This is simply a brief report, illustrated with a set of photographs, designed to demonstrate the capability (or lack thereof) of the Agfa ePhoto 1280 camera to record images in the near infrared.
About a year ago I acquired an Agfa 1280 camera and among the first things I decided to try was to find out if the camera had any residual infrared sensitivity by which images in the near infrared could be recorded. All indications at the time were that the camera was very well filtered to eliminate infrared from the CCD sensor and even when I flashed an electronic flash directly into the lens which was covered with an 87C filter, the sensor produced a barely detectable image on the camera's LCD screen.
The result of this somewhat cursory experiment was rather discouraging in terms of being able to use the camera for near infrared photography but it was reassuring to know that the infrared was well filtered out and did not contribute at all to the capture of standard color images. I concluded at the time that the 1280 was quite unsuited for near infrard photography.
Then, in August or September of 1998 someone posted a message on a mail list about the fact that Eric Cheng, a student at Stanford University had used the 1280 for infrared photography. I checked out the website where the images were shown. They indeed showed images that bore unmistakable characteristics of having been made by infrared, rather than light, wavelengths. The photographs were mostly all outdoor scenes taken in what appeared to be broad daylight and with full sunlight falling on the scenes. This is something I had not attempted and decided to try to duplicate the sample images.
Left: no filter shown in color Middle: Wratten 87 Right: Wratten 87C
Sure enough, when the 1280 was aimed at a sunlit scene and the lens covered with a Wratten 87 filter, a dim reddish image showed up on the LCD panel. Subsequent to making an exposure the image on the screen looked quite acceptable. With a Wratten 87C, if one switched to manual exposure setting and cranked up the exposure to the maximum, even then the image on the LCD screen was quite dark or sometimes was not visible at all. Also, the image was no longer red but was a neutral grey tone and looked rather dark. Upon making the exposure things did not really improve in terms of the quality of the displayed record. This was possibly due to the fact that the exposure for previsualizing was as high as it could get for actual exposure whereas with the 87 filter one could get a general idea of the view through the filter and then the camera would make the final expoosure adjustment at the time it made the record which then looked quite a bit brighter then the preview.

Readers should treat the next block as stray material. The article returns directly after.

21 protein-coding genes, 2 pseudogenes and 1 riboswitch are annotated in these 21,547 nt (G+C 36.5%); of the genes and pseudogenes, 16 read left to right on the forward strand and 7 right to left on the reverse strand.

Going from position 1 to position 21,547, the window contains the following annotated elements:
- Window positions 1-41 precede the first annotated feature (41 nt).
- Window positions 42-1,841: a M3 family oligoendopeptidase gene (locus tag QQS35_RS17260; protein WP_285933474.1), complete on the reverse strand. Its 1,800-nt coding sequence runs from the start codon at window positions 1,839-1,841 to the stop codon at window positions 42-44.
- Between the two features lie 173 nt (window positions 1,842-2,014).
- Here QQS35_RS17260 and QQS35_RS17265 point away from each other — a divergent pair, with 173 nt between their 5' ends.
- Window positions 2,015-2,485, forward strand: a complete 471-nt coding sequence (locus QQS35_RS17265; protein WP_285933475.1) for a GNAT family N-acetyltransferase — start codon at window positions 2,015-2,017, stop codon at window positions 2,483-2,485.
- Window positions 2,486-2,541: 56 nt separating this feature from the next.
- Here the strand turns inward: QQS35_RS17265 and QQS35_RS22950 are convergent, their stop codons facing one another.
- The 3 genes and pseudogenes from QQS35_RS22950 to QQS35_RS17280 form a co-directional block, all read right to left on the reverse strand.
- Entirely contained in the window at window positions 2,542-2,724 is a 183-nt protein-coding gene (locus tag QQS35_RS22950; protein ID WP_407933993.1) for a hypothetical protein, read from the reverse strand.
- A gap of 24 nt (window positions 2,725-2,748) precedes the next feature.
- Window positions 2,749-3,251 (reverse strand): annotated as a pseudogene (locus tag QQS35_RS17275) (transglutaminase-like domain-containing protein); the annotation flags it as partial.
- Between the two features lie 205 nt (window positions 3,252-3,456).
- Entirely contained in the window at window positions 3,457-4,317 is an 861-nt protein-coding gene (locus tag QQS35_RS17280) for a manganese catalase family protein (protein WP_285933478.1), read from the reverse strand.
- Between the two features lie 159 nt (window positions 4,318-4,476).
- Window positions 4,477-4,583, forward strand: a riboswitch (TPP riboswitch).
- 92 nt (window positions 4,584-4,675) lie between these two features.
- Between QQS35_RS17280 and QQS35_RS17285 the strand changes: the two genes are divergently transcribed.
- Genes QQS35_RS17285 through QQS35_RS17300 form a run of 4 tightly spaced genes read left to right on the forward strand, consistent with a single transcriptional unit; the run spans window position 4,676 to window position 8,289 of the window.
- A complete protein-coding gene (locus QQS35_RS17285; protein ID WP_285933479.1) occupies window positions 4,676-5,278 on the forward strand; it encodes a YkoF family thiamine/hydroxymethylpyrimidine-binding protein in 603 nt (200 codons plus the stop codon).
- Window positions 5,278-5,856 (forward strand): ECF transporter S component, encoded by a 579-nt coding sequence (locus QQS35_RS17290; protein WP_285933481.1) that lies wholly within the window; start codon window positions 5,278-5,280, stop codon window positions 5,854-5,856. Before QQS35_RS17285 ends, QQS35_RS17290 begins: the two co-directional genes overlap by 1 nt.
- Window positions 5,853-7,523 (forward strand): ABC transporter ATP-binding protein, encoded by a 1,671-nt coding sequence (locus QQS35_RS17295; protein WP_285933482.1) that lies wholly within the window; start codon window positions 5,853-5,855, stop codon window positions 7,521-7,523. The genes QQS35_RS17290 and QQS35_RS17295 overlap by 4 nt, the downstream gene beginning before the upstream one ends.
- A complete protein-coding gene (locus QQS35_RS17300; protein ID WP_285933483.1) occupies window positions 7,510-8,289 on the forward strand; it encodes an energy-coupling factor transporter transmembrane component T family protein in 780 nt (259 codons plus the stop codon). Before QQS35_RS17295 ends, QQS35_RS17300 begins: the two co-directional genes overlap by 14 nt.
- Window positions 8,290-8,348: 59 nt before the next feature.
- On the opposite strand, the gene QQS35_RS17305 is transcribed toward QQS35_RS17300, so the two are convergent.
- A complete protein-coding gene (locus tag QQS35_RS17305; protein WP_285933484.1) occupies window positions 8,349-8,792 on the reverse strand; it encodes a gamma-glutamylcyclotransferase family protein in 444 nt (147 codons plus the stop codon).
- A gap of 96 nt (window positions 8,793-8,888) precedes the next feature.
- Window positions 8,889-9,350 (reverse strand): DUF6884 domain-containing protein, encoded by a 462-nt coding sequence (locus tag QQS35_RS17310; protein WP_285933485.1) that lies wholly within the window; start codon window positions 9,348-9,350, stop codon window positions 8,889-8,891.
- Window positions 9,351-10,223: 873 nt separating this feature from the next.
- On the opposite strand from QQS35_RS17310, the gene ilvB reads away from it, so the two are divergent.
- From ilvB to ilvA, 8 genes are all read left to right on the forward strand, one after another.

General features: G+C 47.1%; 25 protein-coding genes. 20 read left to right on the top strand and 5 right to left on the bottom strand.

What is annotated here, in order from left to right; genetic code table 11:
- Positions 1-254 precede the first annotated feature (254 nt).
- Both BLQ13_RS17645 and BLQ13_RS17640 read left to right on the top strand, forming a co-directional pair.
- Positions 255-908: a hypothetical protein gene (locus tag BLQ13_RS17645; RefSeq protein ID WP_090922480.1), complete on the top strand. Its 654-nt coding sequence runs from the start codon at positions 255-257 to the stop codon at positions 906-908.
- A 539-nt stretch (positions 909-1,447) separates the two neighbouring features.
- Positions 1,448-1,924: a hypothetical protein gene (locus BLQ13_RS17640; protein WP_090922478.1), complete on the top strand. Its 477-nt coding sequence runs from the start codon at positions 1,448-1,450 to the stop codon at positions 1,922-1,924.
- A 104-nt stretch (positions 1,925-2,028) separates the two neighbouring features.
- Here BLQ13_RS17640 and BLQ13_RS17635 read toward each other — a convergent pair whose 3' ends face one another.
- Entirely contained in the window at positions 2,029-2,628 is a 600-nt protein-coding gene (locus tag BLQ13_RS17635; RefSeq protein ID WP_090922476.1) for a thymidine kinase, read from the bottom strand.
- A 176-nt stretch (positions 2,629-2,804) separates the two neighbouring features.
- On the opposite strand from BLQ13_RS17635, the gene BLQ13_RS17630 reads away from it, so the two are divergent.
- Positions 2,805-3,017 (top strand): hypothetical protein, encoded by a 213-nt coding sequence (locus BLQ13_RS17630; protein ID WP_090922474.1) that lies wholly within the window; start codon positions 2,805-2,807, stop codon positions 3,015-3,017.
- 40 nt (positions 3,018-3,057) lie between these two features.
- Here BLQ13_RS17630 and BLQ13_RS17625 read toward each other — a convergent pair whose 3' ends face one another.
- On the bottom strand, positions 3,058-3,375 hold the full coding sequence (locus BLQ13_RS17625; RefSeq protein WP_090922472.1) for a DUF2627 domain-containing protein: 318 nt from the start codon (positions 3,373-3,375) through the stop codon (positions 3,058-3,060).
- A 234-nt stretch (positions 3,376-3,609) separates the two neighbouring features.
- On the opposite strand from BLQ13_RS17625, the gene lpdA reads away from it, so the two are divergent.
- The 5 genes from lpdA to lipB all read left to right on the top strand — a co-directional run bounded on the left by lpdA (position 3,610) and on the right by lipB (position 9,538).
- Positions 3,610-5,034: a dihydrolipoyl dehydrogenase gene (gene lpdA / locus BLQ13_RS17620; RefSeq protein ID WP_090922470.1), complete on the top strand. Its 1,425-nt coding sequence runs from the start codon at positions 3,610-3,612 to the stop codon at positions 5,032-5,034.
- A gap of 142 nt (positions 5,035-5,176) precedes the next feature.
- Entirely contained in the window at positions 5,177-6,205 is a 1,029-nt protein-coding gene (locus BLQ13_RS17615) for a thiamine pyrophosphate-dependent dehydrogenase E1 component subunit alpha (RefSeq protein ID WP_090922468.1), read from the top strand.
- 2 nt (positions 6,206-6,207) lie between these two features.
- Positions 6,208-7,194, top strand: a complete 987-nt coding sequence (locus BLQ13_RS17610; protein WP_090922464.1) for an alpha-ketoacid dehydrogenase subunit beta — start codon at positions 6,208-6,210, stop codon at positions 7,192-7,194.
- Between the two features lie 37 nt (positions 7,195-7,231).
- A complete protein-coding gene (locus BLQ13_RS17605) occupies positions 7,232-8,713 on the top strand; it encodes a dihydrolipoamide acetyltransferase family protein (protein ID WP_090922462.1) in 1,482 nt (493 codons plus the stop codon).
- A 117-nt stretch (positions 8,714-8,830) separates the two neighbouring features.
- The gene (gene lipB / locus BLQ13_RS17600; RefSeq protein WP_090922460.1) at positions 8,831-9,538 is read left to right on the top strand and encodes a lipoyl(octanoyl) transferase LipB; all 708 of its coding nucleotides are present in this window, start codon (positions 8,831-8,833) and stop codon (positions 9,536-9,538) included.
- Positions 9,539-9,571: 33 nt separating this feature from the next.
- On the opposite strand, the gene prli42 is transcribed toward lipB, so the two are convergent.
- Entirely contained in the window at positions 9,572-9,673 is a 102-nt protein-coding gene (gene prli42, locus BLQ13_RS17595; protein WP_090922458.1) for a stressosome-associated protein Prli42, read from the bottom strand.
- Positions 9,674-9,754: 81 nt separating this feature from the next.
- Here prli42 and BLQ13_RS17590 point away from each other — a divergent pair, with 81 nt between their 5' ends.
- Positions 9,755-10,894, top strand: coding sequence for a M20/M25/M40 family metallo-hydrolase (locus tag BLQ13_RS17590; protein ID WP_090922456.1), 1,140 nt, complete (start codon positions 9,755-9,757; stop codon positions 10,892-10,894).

When these images were donwloaded and opened up in Photoshop, it was possible to make rather acceptable reddish images of the photographs made through the 87 filter. When the color was discarded and some basic tonal adjustments were made, the greyscale record was quite good and exhibited the typical light-toned vegetation and dark skies associated with an infrared reproduction. The images made with the 87C filter needed a significant amount of manipulation of levels with Photoshop. This boosted the noise level of the images and gave them a rather unacceptable grainy and fuzzy appearance.
In addition to the noise generated by trying to extract an image from the limited amount of data recorded by the sensor, the camera seemed to lose its ability to focus automatically, and in close-up work in particular, the images were less and less focused the deeper the infrared filter that was used. This is illustrated below.
Left: no filter and shown in B&W Middle: Wratten 87 Right: Wratten 87C
All in all my experience supports the fact that the residual infrared sensitivity of the Agfa ePhoto 1280 camera's CCD sensor is high enough that when either the camera's autoexposure program or the manual exposure settings are used, and given plenty of infrared such as in an outdoor scene illuminated by full sunlight (especially in the summer), a decent infrared record can be made. This is particularly the case with the less extreme filters such as the Wratten 87. Under extreme conditions of flash or tungsten illumination it may also be possible to secure a useable image especially if one only uses a Wratten #25 or #29 deep red filter.
Further experiments along these lines will be conducted and they will result in this report being updated as their outcomes become available.
If you have questions or want to discuss any aspect of Agfa ePhoto 1280 applications fee free to write to me right HERE or later at firstname.lastname@example.org.
This article has been requested times since November 28, 1998, when it was installed.